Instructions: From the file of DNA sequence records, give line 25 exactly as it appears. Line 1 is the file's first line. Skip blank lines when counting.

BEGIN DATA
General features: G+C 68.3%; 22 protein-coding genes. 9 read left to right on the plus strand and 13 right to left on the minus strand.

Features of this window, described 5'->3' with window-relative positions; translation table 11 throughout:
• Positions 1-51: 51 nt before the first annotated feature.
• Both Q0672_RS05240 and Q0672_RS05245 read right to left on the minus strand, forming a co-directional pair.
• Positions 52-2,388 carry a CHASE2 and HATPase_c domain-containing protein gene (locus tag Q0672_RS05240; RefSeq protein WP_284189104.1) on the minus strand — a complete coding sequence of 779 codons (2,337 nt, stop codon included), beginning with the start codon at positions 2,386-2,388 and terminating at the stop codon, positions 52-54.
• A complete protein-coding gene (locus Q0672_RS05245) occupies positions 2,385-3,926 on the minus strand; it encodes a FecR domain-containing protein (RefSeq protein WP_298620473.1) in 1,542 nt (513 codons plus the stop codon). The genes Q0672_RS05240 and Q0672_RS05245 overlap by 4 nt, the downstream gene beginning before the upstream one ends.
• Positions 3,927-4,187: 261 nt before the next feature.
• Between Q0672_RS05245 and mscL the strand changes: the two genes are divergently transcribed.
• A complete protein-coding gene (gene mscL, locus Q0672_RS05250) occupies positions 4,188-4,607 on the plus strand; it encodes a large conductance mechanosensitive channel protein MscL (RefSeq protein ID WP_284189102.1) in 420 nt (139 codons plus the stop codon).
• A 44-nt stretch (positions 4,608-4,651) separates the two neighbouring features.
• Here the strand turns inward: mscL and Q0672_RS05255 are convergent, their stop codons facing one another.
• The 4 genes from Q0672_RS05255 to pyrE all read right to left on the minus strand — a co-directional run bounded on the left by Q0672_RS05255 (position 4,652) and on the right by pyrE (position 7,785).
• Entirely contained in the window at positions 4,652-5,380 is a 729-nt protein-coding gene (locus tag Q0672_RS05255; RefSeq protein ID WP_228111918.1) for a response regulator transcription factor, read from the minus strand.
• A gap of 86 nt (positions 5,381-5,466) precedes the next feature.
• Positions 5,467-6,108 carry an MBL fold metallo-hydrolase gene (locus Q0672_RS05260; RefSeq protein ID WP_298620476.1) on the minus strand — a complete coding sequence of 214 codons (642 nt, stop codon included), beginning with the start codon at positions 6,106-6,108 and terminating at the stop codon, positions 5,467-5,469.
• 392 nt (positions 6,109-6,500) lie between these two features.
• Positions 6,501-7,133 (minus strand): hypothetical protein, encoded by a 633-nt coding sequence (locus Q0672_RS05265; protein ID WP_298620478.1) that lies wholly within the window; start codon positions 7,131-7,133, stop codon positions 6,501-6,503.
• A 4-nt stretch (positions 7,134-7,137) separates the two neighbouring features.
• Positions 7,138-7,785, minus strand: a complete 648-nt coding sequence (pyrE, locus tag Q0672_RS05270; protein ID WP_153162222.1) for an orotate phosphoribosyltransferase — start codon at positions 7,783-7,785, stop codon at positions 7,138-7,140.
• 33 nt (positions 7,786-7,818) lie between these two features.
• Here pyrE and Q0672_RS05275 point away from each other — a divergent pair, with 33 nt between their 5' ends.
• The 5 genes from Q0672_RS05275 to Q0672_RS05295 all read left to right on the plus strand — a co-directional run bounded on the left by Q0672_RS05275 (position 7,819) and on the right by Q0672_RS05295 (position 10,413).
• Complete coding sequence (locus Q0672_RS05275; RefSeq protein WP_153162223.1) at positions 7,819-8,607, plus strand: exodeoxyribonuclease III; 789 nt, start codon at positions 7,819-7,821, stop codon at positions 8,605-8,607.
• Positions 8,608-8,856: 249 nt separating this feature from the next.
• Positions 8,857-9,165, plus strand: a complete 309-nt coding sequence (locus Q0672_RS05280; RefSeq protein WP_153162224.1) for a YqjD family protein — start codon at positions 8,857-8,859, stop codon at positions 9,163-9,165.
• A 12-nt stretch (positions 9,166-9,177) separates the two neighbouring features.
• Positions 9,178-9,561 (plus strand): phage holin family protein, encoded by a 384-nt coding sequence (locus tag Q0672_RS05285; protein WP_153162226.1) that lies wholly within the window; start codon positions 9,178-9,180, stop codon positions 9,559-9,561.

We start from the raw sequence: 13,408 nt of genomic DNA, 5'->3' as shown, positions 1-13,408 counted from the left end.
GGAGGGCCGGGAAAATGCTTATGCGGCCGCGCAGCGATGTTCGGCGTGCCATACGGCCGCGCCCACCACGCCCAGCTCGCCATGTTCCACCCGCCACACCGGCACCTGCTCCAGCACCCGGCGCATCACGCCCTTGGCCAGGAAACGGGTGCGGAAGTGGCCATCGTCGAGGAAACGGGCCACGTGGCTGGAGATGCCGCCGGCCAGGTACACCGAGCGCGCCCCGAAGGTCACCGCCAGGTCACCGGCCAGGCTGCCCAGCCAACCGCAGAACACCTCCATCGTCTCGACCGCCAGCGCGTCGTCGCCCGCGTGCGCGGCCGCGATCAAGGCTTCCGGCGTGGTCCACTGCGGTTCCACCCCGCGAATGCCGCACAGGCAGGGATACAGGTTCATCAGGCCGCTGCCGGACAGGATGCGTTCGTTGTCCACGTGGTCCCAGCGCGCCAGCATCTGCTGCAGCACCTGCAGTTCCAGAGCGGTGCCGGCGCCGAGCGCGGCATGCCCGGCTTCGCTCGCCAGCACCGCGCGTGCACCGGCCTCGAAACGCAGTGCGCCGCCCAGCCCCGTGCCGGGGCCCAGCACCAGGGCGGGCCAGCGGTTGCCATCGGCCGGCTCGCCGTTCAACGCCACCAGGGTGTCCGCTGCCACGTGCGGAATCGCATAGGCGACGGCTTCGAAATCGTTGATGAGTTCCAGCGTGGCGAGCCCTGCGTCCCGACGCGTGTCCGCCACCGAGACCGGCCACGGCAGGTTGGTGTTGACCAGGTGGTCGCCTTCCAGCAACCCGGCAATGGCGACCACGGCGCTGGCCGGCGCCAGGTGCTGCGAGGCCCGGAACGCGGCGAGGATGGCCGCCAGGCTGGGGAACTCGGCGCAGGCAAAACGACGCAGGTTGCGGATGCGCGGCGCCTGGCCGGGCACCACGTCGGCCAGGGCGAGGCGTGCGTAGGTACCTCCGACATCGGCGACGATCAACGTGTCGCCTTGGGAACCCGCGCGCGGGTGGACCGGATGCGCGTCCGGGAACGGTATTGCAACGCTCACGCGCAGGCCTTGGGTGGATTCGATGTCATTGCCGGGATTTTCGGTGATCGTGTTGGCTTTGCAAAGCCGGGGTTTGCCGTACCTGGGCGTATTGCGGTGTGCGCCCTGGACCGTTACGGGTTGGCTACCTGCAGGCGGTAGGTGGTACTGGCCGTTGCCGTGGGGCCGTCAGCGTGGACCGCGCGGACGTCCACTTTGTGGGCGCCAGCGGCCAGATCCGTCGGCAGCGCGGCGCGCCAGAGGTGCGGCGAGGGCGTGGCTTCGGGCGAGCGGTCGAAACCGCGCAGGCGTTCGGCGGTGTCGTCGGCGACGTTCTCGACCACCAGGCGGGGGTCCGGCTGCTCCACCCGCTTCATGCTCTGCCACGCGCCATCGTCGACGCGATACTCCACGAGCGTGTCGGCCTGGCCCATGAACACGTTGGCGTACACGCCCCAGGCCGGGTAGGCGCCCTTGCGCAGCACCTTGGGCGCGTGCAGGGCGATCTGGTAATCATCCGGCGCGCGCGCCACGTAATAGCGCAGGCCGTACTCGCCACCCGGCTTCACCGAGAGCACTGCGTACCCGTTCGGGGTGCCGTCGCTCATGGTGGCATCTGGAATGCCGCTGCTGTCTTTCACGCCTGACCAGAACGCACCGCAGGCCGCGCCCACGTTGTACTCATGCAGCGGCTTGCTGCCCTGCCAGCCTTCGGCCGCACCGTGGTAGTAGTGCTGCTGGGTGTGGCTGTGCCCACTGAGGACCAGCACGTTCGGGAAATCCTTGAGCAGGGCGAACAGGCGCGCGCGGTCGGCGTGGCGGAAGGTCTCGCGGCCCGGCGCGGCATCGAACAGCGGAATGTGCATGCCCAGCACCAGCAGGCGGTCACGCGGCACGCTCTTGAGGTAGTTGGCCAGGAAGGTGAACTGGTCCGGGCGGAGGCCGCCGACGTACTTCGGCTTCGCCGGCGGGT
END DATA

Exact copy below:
• Positions 8,857-9,165, plus strand: a complete 309-nt coding sequence (locus Q0672_RS05280; RefSeq protein WP_153162224.1) for a YqjD family protein — start codon at positions 8,857-8,859, stop codon at positions 9,163-9,165.